Canine Body Language
We've all seen videos online of 'guilty' dogs that have shredded something or even come home ourselves to find a big mess with our pups huddled to one side, head down looking up at us under those eyebrows. The stance is almost textbook of what you would expect from a toddler or young child who had done something similar. However are these dogs actually feeling guilty or is there something else going on?
Canine Body Language
Despite how much some dogs bark, they are not predominantly vocal creatures. Dogs primarily communicate via body language. That is why they can so often guess what you are about to do next, as they have been watching how you are moving and what you are doing, rather than what you are saying and how you are saying it. That is not to say that they don't listen to verbalisations, but they tend to respond with body language first before moving on to vocalisations when necessary.
The standard 'guilty' look is typically head down, looking up out of the corner of the eyes, shoulders hunched, usually looking from a body turned position and lots of lip licking and sometimes yawning. Sometimes you will also see a dog get up and move away slowly making more space, or going to sniff something as they go. These are all signs of stress and anxiety in dogs rather than signals of guilt or remorse. Dogs will display these even if they have done nothing wrong, as they are trying everything they know to calm the situation and change your mood from frustration or anger to something more pleasant for everyone. From the graphic by Lili Chin at doggiedrawings.net we can see these behaviours come from 'anxious', 'peace! look away and sniff ground', 'stressed', 'respect' and 'need space'.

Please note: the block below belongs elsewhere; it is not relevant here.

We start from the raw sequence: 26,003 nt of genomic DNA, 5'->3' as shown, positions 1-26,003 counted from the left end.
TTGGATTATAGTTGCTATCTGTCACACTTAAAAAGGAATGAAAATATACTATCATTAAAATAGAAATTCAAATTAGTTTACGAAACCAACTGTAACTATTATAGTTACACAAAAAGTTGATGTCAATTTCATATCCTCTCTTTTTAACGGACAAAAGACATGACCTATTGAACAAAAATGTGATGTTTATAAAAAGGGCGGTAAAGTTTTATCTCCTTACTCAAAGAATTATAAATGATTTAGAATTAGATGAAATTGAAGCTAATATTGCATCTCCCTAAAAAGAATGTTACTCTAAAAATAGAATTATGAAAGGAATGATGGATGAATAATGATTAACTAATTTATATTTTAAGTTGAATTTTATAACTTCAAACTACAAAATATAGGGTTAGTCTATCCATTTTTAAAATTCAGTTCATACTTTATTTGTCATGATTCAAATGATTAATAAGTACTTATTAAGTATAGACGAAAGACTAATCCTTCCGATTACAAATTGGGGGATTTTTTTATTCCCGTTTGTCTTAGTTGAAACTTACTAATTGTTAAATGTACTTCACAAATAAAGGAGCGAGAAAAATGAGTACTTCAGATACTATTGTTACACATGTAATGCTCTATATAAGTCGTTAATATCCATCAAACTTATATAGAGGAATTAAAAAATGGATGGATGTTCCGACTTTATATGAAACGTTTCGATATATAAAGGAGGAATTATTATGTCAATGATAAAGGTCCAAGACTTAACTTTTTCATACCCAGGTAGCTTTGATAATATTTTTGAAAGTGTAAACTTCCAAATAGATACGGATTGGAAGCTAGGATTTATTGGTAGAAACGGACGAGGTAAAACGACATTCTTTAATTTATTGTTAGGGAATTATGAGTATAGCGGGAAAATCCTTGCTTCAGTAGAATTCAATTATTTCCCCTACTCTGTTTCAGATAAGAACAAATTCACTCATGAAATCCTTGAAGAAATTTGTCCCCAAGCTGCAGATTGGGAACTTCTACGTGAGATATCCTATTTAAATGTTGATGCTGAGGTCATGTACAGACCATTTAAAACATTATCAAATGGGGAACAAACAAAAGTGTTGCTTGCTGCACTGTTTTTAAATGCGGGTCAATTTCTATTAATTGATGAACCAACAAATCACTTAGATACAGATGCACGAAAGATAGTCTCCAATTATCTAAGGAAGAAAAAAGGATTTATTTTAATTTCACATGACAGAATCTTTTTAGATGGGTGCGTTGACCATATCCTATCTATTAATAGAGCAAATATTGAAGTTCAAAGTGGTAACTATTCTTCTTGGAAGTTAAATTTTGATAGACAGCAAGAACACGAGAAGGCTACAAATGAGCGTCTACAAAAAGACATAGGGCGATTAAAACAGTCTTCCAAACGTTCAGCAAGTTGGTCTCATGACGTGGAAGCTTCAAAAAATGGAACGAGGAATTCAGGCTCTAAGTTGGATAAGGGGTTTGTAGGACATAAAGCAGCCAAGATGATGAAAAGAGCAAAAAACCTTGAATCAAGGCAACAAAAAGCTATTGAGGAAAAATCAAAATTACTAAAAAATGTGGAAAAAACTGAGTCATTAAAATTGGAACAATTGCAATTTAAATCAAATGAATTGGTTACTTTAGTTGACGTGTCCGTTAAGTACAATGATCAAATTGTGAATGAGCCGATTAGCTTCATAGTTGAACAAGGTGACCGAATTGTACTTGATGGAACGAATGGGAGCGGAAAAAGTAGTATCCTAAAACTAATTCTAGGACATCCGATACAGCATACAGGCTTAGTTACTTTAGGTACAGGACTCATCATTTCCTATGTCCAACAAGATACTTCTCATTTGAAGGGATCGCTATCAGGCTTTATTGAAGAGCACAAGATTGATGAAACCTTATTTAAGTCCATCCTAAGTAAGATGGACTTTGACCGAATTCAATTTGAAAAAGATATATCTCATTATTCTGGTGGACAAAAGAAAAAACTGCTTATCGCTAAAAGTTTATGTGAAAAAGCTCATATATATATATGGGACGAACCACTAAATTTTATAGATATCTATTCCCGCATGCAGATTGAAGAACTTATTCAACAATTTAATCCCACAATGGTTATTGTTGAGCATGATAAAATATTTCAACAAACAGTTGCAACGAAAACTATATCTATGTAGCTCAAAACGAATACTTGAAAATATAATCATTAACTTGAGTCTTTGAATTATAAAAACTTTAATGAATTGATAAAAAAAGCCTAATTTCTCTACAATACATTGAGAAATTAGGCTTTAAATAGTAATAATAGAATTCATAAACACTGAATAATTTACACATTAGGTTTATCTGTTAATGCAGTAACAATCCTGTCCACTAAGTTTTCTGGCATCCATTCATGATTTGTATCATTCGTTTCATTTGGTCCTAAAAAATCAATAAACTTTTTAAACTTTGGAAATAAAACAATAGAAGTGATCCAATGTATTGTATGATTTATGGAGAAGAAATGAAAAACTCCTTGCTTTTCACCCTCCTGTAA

These different postures and movements are called 'calming signals' and have been very well documented in canine behaviour literature. An extremely good overview is given by Norwegian behaviourist Turid Rugaas in her DVD 'On Talking Terms with Dogs: Calming Signals'.
Imagine you were having some fun with a new toy or game and suddenly someone twice as big you came in, obviously furious and started yelling at you in a language you don't understand. Typically this can go one of two ways: one is you shrink away, put your hands up and try to calm the person; the other is to fight back in fright. Neither of these options is particularly nice for either party.
A big issue is that the calming signals that dogs give us to calm down such situations are so similar to what we do when we are feeling guilty that it is extremely difficult to see them as anything but a companion looking remorseful rather than a friend of a different species trying their best to talk to us in their language. The best thing we can do here is learn to speak their language, to defuse the situation and move on. As the old saying goes, 'there is no point crying over spilt milk'.
Dealing with bad behaviour
At this point many people will query that, if we don't let them know by giving out when we find the mess, how on earth do we let the dog know that this behaviour is not appropriate? We will deal with this in more detail in a later post but, in a nutshell, rather than telling the dog what you don't like, instead teach them what you do like.
Just like in work, if your boss is constantly criticising what you do, it gets very frustrating and degrading. Instead, if you get the suitable training and support to do your job, everyone is much happier and more productive.
So consider what your dog has done that you don't like and decide exactly what you would like them to do instead. Think of a positive behaviour rather than the absence of a negative one. That is rather than 'I want him to not chew the rug' instead consider something like, 'I want him to chew this chew toy instead of the rug'.